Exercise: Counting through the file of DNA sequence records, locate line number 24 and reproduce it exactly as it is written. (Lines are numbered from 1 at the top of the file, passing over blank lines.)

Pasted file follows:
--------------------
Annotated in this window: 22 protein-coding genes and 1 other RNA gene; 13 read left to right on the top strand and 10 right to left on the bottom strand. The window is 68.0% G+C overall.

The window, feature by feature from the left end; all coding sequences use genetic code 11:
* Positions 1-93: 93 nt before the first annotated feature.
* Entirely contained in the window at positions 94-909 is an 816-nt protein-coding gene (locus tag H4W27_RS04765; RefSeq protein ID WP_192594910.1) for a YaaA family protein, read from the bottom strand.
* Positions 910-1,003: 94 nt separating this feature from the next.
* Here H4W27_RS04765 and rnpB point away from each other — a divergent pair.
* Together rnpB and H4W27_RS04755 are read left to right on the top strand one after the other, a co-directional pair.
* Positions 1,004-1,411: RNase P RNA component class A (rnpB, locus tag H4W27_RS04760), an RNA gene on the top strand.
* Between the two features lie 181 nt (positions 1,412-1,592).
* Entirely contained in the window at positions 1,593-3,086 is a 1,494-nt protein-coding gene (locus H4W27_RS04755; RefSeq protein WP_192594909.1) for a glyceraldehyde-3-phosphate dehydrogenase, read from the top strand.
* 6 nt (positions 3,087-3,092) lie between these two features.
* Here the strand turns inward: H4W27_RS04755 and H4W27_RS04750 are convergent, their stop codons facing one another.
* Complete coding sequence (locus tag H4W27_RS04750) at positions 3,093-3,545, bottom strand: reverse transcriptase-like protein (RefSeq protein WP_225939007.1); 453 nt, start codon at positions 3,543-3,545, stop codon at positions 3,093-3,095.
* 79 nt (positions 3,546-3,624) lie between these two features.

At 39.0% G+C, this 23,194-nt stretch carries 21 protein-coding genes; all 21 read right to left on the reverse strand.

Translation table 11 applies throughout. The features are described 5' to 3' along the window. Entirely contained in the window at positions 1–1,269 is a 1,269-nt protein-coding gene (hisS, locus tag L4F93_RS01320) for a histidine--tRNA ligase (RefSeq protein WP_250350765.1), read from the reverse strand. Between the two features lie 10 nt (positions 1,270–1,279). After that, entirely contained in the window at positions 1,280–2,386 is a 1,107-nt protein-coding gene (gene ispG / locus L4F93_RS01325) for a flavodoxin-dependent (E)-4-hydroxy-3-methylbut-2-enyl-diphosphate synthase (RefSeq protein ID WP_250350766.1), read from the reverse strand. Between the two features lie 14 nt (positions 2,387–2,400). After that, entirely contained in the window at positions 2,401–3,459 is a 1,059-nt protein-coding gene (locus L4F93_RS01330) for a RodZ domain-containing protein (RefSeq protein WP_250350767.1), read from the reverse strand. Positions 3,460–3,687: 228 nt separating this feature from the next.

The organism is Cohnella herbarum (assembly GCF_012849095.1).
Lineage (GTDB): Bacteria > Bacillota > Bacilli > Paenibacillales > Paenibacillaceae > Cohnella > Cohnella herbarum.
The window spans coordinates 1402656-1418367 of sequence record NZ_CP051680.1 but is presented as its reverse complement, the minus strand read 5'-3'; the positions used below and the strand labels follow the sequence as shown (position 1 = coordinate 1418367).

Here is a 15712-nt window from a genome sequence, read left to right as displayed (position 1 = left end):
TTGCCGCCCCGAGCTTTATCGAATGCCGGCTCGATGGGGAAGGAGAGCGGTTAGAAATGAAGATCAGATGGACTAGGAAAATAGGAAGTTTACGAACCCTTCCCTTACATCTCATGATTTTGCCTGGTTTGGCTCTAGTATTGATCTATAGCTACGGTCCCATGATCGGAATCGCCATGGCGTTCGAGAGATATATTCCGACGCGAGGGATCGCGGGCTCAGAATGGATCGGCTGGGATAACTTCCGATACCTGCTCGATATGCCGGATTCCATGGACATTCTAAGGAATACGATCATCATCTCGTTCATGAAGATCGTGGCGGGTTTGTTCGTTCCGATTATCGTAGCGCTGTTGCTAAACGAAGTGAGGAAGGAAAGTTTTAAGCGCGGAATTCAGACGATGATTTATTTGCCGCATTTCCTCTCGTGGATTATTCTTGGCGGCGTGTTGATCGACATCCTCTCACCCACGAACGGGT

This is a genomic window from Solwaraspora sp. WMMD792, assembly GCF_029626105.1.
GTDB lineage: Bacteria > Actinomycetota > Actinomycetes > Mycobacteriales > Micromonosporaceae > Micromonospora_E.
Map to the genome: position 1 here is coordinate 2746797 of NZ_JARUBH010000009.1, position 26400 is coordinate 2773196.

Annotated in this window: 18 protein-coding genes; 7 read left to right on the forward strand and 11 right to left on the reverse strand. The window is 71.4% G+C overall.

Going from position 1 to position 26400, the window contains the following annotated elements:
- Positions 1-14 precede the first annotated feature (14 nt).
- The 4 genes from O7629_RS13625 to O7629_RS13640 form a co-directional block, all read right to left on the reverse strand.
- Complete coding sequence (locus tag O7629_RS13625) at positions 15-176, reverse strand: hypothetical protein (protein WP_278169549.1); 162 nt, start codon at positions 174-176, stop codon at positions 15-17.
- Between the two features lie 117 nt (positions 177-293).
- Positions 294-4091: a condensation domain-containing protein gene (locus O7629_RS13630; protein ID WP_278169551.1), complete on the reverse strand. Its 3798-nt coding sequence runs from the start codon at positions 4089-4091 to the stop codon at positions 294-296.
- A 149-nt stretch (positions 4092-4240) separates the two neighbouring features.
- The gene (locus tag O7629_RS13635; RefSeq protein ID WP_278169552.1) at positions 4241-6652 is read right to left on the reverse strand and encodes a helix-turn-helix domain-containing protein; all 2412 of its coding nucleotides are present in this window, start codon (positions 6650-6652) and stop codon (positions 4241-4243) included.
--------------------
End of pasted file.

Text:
Map to the genome: position 1 here is coordinate 2746797 of NZ_JARUBH010000009.1, position 26400 is coordinate 2773196.